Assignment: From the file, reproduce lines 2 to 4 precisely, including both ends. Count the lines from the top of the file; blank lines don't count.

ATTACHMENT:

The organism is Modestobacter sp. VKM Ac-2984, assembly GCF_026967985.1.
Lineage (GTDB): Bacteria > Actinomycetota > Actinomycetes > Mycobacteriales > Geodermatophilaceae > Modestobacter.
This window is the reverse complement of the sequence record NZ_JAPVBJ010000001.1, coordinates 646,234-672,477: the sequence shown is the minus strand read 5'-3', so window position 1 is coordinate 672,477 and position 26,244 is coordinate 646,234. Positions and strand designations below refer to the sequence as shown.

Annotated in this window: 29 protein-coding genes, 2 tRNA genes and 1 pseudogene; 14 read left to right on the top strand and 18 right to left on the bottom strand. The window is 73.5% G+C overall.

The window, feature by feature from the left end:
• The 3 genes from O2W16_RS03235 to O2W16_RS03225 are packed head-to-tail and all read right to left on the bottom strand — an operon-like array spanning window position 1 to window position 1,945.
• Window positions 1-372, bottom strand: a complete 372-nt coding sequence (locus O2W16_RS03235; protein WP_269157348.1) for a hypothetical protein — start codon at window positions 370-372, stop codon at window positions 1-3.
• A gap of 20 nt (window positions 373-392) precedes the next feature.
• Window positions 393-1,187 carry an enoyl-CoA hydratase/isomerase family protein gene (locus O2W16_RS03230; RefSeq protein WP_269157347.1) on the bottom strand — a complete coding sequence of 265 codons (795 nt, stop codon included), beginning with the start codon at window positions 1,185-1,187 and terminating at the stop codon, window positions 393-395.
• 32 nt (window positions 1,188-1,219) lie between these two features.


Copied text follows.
Lineage (GTDB): Bacteria > Actinomycetota > Actinomycetes > Mycobacteriales > Geodermatophilaceae > Modestobacter.
This window is the reverse complement of the sequence record NZ_JAPVBJ010000001.1, coordinates 646,234-672,477: the sequence shown is the minus strand read 5'-3', so window position 1 is coordinate 672,477 and position 26,244 is coordinate 646,234. Positions and strand designations below refer to the sequence as shown.

Annotated in this window: 29 protein-coding genes, 2 tRNA genes and 1 pseudogene; 14 read left to right on the top strand and 18 right to left on the bottom strand. The window is 73.5% G+C overall.